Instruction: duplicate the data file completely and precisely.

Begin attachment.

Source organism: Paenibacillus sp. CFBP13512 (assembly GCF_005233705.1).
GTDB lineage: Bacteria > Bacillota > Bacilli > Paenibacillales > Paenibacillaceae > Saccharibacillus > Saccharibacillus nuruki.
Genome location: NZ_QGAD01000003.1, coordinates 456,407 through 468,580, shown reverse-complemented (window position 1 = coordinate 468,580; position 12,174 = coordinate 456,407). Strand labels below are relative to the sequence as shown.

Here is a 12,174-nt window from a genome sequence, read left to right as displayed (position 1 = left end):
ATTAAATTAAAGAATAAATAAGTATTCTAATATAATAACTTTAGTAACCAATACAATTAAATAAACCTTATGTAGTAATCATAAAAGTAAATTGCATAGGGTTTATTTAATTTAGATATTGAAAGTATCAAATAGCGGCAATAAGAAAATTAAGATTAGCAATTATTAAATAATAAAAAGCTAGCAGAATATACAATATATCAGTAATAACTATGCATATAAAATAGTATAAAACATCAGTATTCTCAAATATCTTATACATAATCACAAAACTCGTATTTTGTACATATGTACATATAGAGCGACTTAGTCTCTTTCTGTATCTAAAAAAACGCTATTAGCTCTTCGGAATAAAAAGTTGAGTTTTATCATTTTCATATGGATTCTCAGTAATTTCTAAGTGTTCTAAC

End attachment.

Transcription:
Source organism: Paenibacillus sp. CFBP13512 (assembly GCF_005233705.1).
GTDB lineage: Bacteria > Bacillota > Bacilli > Paenibacillales > Paenibacillaceae > Saccharibacillus > Saccharibacillus nuruki.
Genome location: NZ_QGAD01000003.1, coordinates 456,407 through 468,580, shown reverse-complemented (window position 1 = coordinate 468,580; position 12,174 = coordinate 456,407). Strand labels below are relative to the sequence as shown.

Here is a 12,174-nt window from a genome sequence, read left to right as displayed (position 1 = left end):
ATTAAATTAAAGAATAAATAAGTATTCTAATATAATAACTTTAGTAACCAATACAATTAAATAAACCTTATGTAGTAATCATAAAAGTAAATTGCATAGGGTTTATTTAATTTAGATATTGAAAGTATCAAATAGCGGCAATAAGAAAATTAAGATTAGCAATTATTAAATAATAAAAAGCTAGCAGAATATACAATATATCAGTAATAACTATGCATATAAAATAGTATAAAACATCAGTATTCTCAAATATCTTATACATAATCACAAAACTCGTATTTTGTACATATGTACATATAGAGCGACTTAGTCTCTTTCTGTATCTAAAAAAACGCTATTAGCTCTTCGGAATAAAAAGTTGAGTTTTATCATTTTCATATGGATTCTCAGTAATTTCTAAGTGTTCTAAC